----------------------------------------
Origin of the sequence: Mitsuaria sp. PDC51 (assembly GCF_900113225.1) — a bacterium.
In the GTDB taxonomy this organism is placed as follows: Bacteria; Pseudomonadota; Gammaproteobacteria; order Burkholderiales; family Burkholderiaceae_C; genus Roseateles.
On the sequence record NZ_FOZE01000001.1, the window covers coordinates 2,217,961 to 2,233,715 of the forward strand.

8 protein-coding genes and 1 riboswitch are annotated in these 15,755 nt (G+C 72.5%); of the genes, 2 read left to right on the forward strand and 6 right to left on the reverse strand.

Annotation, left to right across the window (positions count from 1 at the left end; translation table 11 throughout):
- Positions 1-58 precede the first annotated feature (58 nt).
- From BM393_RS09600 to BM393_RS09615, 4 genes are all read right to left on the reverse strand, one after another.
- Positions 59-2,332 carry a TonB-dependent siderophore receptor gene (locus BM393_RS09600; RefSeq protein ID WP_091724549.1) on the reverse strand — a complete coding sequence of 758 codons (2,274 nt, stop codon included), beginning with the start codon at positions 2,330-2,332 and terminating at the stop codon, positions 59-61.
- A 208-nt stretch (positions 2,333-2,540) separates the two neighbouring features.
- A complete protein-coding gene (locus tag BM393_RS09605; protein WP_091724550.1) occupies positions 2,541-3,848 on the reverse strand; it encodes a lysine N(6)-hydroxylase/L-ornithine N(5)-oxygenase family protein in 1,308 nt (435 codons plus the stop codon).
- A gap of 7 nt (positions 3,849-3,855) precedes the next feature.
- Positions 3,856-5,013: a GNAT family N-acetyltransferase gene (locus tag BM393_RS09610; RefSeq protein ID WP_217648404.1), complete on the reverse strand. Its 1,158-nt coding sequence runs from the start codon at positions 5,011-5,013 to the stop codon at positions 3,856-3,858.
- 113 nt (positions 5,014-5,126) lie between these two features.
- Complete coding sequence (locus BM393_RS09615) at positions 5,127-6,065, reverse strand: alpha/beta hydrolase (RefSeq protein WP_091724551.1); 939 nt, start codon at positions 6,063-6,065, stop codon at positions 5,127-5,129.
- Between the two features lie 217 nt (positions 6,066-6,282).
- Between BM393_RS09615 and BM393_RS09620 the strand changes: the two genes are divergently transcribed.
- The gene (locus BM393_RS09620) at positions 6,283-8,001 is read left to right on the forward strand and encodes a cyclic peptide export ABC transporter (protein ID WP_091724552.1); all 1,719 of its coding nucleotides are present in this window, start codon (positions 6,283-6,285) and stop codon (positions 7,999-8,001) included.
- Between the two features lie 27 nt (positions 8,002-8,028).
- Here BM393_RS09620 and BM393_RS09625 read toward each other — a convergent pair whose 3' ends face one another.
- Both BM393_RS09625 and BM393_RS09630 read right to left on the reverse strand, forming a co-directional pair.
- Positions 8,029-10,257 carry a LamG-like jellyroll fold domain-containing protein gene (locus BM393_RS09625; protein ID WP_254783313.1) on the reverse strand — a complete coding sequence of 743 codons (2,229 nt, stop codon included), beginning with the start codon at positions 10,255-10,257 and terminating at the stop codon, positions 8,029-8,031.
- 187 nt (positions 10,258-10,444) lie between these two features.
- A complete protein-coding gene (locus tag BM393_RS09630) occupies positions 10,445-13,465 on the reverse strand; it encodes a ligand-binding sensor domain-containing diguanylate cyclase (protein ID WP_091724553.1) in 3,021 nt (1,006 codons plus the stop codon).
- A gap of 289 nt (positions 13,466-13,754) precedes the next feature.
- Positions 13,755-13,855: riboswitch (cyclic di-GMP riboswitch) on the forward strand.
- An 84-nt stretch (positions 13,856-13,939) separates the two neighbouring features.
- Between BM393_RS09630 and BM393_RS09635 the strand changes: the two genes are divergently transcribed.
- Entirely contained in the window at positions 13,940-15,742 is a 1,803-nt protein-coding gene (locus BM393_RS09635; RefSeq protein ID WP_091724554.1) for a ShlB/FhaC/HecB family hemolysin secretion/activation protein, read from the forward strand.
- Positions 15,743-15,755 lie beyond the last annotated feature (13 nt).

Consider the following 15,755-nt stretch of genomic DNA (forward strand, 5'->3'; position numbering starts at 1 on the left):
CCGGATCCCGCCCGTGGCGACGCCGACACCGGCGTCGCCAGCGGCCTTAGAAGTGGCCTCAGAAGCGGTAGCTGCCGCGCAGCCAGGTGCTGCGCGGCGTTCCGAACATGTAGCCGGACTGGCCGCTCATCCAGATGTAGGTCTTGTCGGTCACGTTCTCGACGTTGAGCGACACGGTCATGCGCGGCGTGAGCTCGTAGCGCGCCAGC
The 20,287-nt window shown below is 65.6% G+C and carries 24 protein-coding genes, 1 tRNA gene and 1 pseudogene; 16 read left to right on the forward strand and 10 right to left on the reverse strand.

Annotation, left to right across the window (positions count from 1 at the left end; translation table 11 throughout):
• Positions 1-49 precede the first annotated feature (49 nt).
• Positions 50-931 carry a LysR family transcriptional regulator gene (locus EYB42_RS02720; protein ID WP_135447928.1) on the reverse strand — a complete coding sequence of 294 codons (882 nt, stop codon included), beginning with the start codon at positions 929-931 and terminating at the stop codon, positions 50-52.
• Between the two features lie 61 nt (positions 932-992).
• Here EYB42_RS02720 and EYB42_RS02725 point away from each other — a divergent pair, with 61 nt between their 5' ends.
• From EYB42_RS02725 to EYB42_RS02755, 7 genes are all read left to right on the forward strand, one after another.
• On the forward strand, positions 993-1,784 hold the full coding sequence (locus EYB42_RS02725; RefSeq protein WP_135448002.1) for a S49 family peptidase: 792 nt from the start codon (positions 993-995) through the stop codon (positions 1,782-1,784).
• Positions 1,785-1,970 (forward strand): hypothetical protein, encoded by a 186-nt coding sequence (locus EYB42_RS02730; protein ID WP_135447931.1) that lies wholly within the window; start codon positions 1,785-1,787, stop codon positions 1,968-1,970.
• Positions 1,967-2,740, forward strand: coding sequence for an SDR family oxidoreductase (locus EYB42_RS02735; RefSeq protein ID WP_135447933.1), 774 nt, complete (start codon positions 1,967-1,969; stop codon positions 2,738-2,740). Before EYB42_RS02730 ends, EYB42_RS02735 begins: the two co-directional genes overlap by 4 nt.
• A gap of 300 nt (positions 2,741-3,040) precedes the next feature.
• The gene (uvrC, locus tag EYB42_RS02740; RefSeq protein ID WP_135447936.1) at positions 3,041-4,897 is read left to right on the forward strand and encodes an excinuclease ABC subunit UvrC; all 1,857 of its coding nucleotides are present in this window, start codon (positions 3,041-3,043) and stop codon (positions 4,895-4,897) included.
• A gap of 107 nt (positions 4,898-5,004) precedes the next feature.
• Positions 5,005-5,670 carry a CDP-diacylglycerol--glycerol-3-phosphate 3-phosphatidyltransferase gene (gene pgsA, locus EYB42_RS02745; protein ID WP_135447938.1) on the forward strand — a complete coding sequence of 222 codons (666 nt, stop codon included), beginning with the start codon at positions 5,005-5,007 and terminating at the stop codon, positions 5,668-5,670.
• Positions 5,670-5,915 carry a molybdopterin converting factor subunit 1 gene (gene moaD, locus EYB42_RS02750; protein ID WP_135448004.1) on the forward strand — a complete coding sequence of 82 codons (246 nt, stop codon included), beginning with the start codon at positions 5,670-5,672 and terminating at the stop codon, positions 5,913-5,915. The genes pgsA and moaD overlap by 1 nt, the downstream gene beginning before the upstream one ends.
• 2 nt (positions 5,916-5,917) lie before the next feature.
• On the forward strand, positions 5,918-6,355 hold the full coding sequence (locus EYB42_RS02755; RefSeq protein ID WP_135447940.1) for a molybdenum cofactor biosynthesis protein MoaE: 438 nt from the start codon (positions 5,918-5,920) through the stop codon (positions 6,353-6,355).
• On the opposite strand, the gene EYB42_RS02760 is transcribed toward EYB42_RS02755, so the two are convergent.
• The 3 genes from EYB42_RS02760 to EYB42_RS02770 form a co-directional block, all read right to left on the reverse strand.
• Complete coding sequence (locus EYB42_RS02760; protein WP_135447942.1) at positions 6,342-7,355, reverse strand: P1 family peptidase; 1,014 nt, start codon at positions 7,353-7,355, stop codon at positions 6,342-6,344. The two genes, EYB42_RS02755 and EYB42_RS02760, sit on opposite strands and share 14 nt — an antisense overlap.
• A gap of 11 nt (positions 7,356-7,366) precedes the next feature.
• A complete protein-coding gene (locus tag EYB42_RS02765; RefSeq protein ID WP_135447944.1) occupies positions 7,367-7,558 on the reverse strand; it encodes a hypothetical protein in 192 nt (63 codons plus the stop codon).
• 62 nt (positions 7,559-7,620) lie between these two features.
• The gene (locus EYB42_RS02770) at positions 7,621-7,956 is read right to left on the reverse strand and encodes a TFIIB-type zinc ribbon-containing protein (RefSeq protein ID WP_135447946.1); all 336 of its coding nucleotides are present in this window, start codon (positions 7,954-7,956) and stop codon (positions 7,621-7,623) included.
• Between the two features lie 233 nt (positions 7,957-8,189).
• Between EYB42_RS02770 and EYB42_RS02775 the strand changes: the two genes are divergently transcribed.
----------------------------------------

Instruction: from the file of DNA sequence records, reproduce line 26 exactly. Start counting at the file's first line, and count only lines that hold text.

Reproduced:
- An 84-nt stretch (positions 13,856-13,939) separates the two neighbouring features.